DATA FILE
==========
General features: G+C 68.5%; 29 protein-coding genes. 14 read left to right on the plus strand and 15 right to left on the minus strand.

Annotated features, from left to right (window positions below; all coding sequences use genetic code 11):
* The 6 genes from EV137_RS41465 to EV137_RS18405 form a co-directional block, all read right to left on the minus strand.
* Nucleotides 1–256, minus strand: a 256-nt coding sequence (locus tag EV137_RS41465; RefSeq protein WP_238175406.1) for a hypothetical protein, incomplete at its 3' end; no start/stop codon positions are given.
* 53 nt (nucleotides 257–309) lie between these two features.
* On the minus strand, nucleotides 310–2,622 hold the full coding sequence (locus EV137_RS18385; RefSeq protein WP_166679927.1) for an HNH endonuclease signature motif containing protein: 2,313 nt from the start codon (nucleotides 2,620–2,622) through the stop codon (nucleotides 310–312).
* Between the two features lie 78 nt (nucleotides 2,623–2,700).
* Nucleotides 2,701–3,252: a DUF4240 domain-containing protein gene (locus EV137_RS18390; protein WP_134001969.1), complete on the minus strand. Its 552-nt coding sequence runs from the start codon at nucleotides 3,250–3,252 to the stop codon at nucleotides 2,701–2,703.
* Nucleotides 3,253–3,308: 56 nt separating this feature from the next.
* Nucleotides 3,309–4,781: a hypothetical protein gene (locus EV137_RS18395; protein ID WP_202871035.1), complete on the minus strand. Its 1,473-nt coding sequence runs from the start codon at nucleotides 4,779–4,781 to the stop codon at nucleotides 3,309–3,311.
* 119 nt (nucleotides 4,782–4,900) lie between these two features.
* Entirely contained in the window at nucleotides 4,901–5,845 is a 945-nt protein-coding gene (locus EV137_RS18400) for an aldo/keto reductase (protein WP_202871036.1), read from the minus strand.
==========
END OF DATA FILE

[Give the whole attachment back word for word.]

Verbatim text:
General features: G+C 68.5%; 29 protein-coding genes. 14 read left to right on the plus strand and 15 right to left on the minus strand.

Annotated features, from left to right (window positions below; all coding sequences use genetic code 11):
* The 6 genes from EV137_RS41465 to EV137_RS18405 form a co-directional block, all read right to left on the minus strand.
* Nucleotides 1–256, minus strand: a 256-nt coding sequence (locus tag EV137_RS41465; RefSeq protein WP_238175406.1) for a hypothetical protein, incomplete at its 3' end; no start/stop codon positions are given.
* 53 nt (nucleotides 257–309) lie between these two features.
* On the minus strand, nucleotides 310–2,622 hold the full coding sequence (locus EV137_RS18385; RefSeq protein WP_166679927.1) for an HNH endonuclease signature motif containing protein: 2,313 nt from the start codon (nucleotides 2,620–2,622) through the stop codon (nucleotides 310–312).
* Between the two features lie 78 nt (nucleotides 2,623–2,700).
* Nucleotides 2,701–3,252: a DUF4240 domain-containing protein gene (locus EV137_RS18390; protein WP_134001969.1), complete on the minus strand. Its 552-nt coding sequence runs from the start codon at nucleotides 3,250–3,252 to the stop codon at nucleotides 2,701–2,703.
* Nucleotides 3,253–3,308: 56 nt separating this feature from the next.
* Nucleotides 3,309–4,781: a hypothetical protein gene (locus EV137_RS18395; protein ID WP_202871035.1), complete on the minus strand. Its 1,473-nt coding sequence runs from the start codon at nucleotides 4,779–4,781 to the stop codon at nucleotides 3,309–3,311.
* 119 nt (nucleotides 4,782–4,900) lie between these two features.
* Entirely contained in the window at nucleotides 4,901–5,845 is a 945-nt protein-coding gene (locus EV137_RS18400) for an aldo/keto reductase (protein WP_202871036.1), read from the minus strand.